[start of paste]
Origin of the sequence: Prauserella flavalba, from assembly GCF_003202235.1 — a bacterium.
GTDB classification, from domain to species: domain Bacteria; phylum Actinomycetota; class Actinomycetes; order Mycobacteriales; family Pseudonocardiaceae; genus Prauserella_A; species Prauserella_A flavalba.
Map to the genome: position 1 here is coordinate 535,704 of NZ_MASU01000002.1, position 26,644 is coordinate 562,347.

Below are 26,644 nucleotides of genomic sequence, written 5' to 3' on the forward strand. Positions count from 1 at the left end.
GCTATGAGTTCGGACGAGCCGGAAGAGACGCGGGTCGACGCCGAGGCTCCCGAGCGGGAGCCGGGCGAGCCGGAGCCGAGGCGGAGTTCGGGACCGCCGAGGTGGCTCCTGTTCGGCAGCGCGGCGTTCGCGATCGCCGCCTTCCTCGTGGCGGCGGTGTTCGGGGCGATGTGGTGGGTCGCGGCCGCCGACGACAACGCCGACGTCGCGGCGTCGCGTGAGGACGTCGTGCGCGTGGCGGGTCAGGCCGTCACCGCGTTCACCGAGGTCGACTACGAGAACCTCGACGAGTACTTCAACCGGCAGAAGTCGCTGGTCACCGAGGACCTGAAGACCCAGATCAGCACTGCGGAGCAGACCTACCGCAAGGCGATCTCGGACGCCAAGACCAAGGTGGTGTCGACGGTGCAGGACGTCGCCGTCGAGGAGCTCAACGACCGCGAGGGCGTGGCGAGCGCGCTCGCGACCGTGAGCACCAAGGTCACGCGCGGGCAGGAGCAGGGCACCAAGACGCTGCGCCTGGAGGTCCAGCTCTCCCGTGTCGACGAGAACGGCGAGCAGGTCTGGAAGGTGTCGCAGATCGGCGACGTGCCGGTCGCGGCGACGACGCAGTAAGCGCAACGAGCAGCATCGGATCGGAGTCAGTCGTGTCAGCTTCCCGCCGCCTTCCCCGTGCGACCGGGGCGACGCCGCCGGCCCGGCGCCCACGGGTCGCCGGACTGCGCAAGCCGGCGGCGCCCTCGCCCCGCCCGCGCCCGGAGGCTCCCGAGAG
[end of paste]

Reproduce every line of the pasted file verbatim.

Origin of the sequence: Prauserella flavalba, from assembly GCF_003202235.1 — a bacterium.
GTDB classification, from domain to species: domain Bacteria; phylum Actinomycetota; class Actinomycetes; order Mycobacteriales; family Pseudonocardiaceae; genus Prauserella_A; species Prauserella_A flavalba.
Map to the genome: position 1 here is coordinate 535,704 of NZ_MASU01000002.1, position 26,644 is coordinate 562,347.

Below are 26,644 nucleotides of genomic sequence, written 5' to 3' on the forward strand. Positions count from 1 at the left end.
GCTATGAGTTCGGACGAGCCGGAAGAGACGCGGGTCGACGCCGAGGCTCCCGAGCGGGAGCCGGGCGAGCCGGAGCCGAGGCGGAGTTCGGGACCGCCGAGGTGGCTCCTGTTCGGCAGCGCGGCGTTCGCGATCGCCGCCTTCCTCGTGGCGGCGGTGTTCGGGGCGATGTGGTGGGTCGCGGCCGCCGACGACAACGCCGACGTCGCGGCGTCGCGTGAGGACGTCGTGCGCGTGGCGGGTCAGGCCGTCACCGCGTTCACCGAGGTCGACTACGAGAACCTCGACGAGTACTTCAACCGGCAGAAGTCGCTGGTCACCGAGGACCTGAAGACCCAGATCAGCACTGCGGAGCAGACCTACCGCAAGGCGATCTCGGACGCCAAGACCAAGGTGGTGTCGACGGTGCAGGACGTCGCCGTCGAGGAGCTCAACGACCGCGAGGGCGTGGCGAGCGCGCTCGCGACCGTGAGCACCAAGGTCACGCGCGGGCAGGAGCAGGGCACCAAGACGCTGCGCCTGGAGGTCCAGCTCTCCCGTGTCGACGAGAACGGCGAGCAGGTCTGGAAGGTGTCGCAGATCGGCGACGTGCCGGTCGCGGCGACGACGCAGTAAGCGCAACGAGCAGCATCGGATCGGAGTCAGTCGTGTCAGCTTCCCGCCGCCTTCCCCGTGCGACCGGGGCGACGCCGCCGGCCCGGCGCCCACGGGTCGCCGGACTGCGCAAGCCGGCGGCGCCCTCGCCCCGCCCGCGCCCGGAGGCTCCCGAGAG